Their rep. brought some by my department trying to sell them before they had a national distributor. The rep says that the claw part of it will pull hinges off of a commercial steel door in a steel frame, so we have our smallest guy there ( 5'5" 135lbs.) try it out. He put the claw on one of our doors here and pulled down without exerting much effort. Man you should have seen the look on the reps face when it broke into about 5 pieces.

We appalogised for breaking his toy and everyone just walked away!

556mm



yikes. sounds like the tempering process or whatever made it too brittle. hopefully they've fixed that. As for personal tools, i've used my Denver tool for a few years now and have been very satisfied with it. it's more of a back-up/self-rescue tool for me than anything.
Link Posted: 3/9/2006 6:49:01 AM EDT
This one looks sweet:



STRIDER CR
The CR is designed to be a hard substance destruction tool. The materials and construction are intended to give optimum impact and prying strength.

The CR works as a system. The base of which is a .285” thick 6AL4V titanium head, with .775” thick cantilevered S7 impact bits. S7 is an incredibly strong material, most commonly seen on “Jackhammer” bits. The CR bits pivot on .312” diameter 416 stainless steel custom made shoulder bolts that have been tapered and crowned to protect them from impact and abrasion. The system is designed to remove all stress on the bolts by letting the bits pivot on the head and strike a steel anvil (bit) against a titanium anvil (head).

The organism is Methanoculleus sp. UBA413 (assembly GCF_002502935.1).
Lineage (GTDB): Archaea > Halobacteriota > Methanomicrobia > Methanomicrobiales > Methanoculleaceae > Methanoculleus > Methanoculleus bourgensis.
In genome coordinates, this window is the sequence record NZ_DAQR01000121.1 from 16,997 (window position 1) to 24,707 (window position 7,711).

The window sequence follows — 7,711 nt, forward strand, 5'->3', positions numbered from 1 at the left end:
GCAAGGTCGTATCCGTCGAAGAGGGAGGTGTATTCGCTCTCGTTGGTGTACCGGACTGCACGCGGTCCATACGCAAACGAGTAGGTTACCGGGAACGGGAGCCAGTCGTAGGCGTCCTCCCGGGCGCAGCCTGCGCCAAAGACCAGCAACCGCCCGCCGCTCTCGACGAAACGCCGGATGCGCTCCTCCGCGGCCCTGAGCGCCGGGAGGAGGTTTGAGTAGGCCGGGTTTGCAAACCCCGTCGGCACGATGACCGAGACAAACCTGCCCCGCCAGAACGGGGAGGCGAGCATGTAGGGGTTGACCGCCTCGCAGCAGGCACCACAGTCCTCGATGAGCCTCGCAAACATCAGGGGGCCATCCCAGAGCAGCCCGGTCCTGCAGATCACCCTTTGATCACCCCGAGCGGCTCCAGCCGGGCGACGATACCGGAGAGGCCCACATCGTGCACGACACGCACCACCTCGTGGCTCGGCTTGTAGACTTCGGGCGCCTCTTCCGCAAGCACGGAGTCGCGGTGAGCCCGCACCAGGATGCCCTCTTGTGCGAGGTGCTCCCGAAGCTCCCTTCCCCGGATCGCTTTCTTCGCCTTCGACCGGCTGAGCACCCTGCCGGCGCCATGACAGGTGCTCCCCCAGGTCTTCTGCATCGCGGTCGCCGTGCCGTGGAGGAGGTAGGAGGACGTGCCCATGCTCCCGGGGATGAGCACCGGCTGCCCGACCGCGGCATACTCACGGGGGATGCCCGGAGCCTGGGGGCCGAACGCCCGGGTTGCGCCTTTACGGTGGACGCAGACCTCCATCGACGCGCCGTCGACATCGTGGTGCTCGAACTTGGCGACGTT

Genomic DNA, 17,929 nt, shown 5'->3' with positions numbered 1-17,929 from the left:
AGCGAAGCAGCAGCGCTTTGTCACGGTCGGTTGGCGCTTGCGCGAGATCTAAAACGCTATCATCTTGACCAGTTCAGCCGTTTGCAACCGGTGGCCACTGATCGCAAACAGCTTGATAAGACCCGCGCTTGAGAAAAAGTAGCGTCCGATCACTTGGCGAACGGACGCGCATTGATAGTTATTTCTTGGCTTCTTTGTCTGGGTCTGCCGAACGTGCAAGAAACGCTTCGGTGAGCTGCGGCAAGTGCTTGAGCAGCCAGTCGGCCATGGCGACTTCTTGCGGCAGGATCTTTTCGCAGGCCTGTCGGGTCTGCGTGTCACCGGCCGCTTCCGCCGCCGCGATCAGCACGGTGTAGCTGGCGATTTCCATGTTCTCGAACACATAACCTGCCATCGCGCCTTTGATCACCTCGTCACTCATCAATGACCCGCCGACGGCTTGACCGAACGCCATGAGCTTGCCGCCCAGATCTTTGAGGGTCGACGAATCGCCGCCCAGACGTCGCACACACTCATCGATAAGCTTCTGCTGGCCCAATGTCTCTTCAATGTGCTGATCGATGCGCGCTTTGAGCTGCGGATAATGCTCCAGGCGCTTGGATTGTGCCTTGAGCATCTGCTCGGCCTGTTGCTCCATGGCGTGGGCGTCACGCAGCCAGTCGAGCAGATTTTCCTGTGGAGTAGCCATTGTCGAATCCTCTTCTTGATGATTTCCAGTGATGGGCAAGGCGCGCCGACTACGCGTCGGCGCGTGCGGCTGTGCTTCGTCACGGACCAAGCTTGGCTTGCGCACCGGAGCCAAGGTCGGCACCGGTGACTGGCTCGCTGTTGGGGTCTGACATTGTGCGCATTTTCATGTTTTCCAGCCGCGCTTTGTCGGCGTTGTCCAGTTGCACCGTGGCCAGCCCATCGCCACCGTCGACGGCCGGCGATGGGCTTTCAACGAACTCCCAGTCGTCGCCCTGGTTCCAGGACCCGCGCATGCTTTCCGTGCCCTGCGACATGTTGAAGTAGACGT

In addition to removing bolt stress, this cantilever action also allows for a multi-strike action of the bits. The initial strike is achieved with human force by swinging the tool against a surface. The secondary strike is caused by the inertial force of the collapsing cantilever system. By using this system, the axe is actually working as a human powered Jackhammer.

The user is protected both from impact shock, as well as electrical shock by a Delrin sleeve (handle) that fits over the titanium tang of the impact head. The sleeve is then filled with silicone which acts as a damper for impact vibration.



*Notes on the CR.

Feel free to impact any surface. (Sheet metal, glass, concrete, tarmac…)
The Edges are not intended to be “sharp”.
The heads are supposed to be able to move. (It’s the cantilever system).
Its supposed to make that rattle sound. (It’s the cantilever system).
The impact bits are made of S7 and coated with black oxide. They are not stainless.

bluelinegear.com/striderCR.htm
Link Posted: 3/13/2006 7:52:19 AM EDT

Originally Posted By jvic:
This one looks sweet:

bluelinegear.com/images/CR.jpg



those things always look cool. i've never had a chance to swing one though. i'm always a little skeptical that they are very effective since they are so light. When its go time, i always grab something w/ some weight to it.
Link Posted: 3/13/2006 10:42:19 AM EDT
I have seen some pics of it used against a car an it opens up the sheet metal pretty nicely. Apparently it works good on safety glass as well...



Link Posted: 3/13/2006 12:06:31 PM EDT
The strider CR is a loose "copy" of RMJ Forges www.rmjforge.com/Tactical%20Tomahawks.htm hawk. RMJ came up with the Hawk for Security Forces and that spawned the crash hawk.
Link Posted: 3/13/2006 9:42:21 PM EDT
Shrike

dont get me wrong a haligan is a fine weapon of choice but i prefr a pick axe, for me its comfortable and its just the tooli would prefer if i had to make a hole for emergencies, we mostly deal with ald far houses and modern two story houses, and if i gotta cut through a wall i would rather swing an axe then try to "bash threw with a haligan"

i guess its preference and most of this depends on the call, and the structure and duty you have have to perform, some choose haligan most house fires i choose a pick axe, ive im going into a industrial structure i would definatly choose the haligan for the many uses it has!

all in the preference